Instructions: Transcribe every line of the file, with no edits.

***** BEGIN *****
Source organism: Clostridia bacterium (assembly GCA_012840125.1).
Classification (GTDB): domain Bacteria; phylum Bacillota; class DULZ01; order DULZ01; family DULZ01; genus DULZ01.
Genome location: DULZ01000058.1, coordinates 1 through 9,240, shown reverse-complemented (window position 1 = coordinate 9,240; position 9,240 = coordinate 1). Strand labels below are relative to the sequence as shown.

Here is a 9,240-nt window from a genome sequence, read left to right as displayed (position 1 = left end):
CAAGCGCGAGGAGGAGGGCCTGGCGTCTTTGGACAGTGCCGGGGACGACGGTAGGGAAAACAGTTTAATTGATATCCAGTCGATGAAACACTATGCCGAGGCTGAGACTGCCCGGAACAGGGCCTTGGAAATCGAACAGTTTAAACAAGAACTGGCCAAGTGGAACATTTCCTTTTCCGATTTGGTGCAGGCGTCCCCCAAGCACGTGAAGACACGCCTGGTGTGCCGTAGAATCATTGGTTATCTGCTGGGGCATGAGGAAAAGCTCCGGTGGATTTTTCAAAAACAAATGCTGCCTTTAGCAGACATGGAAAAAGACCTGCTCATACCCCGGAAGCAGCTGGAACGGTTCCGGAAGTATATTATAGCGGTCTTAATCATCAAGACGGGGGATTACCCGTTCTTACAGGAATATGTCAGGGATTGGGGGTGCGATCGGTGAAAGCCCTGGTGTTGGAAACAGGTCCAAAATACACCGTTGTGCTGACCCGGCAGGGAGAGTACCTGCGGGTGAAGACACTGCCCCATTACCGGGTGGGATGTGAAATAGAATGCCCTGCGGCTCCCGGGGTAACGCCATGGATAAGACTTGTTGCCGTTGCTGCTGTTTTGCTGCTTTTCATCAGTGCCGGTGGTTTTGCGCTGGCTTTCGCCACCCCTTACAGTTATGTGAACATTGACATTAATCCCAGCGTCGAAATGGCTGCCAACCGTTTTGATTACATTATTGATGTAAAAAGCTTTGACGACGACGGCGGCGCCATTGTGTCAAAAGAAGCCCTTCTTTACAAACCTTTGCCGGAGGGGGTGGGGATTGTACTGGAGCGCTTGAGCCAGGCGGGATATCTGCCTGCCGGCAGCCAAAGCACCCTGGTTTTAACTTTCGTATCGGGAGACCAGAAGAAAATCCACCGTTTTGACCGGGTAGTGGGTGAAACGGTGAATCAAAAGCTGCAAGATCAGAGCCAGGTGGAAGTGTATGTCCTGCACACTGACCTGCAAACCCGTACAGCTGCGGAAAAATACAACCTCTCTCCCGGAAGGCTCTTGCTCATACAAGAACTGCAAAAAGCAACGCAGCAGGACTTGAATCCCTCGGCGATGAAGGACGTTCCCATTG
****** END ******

Source organism: Clostridia bacterium (assembly GCA_012840125.1).
Classification (GTDB): domain Bacteria; phylum Bacillota; class DULZ01; order DULZ01; family DULZ01; genus DULZ01.
Genome location: DULZ01000058.1, coordinates 1 through 9,240, shown reverse-complemented (window position 1 = coordinate 9,240; position 9,240 = coordinate 1). Strand labels below are relative to the sequence as shown.

Here is a 9,240-nt window from a genome sequence, read left to right as displayed (position 1 = left end):
CAAGCGCGAGGAGGAGGGCCTGGCGTCTTTGGACAGTGCCGGGGACGACGGTAGGGAAAACAGTTTAATTGATATCCAGTCGATGAAACACTATGCCGAGGCTGAGACTGCCCGGAACAGGGCCTTGGAAATCGAACAGTTTAAACAAGAACTGGCCAAGTGGAACATTTCCTTTTCCGATTTGGTGCAGGCGTCCCCCAAGCACGTGAAGACACGCCTGGTGTGCCGTAGAATCATTGGTTATCTGCTGGGGCATGAGGAAAAGCTCCGGTGGATTTTTCAAAAACAAATGCTGCCTTTAGCAGACATGGAAAAAGACCTGCTCATACCCCGGAAGCAGCTGGAACGGTTCCGGAAGTATATTATAGCGGTCTTAATCATCAAGACGGGGGATTACCCGTTCTTACAGGAATATGTCAGGGATTGGGGGTGCGATCGGTGAAAGCCCTGGTGTTGGAAACAGGTCCAAAATACACCGTTGTGCTGACCCGGCAGGGAGAGTACCTGCGGGTGAAGACACTGCCCCATTACCGGGTGGGATGTGAAATAGAATGCCCTGCGGCTCCCGGGGTAACGCCATGGATAAGACTTGTTGCCGTTGCTGCTGTTTTGCTGCTTTTCATCAGTGCCGGTGGTTTTGCGCTGGCTTTCGCCACCCCTTACAGTTATGTGAACATTGACATTAATCCCAGCGTCGAAATGGCTGCCAACCGTTTTGATTACATTATTGATGTAAAAAGCTTTGACGACGACGGCGGCGCCATTGTGTCAAAAGAAGCCCTTCTTTACAAACCTTTGCCGGAGGGGGTGGGGATTGTACTGGAGCGCTTGAGCCAGGCGGGATATCTGCCTGCCGGCAGCCAAAGCACCCTGGTTTTAACTTTCGTATCGGGAGACCAGAAGAAAATCCACCGTTTTGACCGGGTAGTGGGTGAAACGGTGAATCAAAAGCTGCAAGATCAGAGCCAGGTGGAAGTGTATGTCCTGCACACTGACCTGCAAACCCGTACAGCTGCGGAAAAATACAACCTCTCTCCCGGAAGGCTCTTGCTCATACAAGAACTGCAAAAAGCAACGCAGCAGGACTTGAATCCCTCGGCGATGAAGGACGTTCCCATTG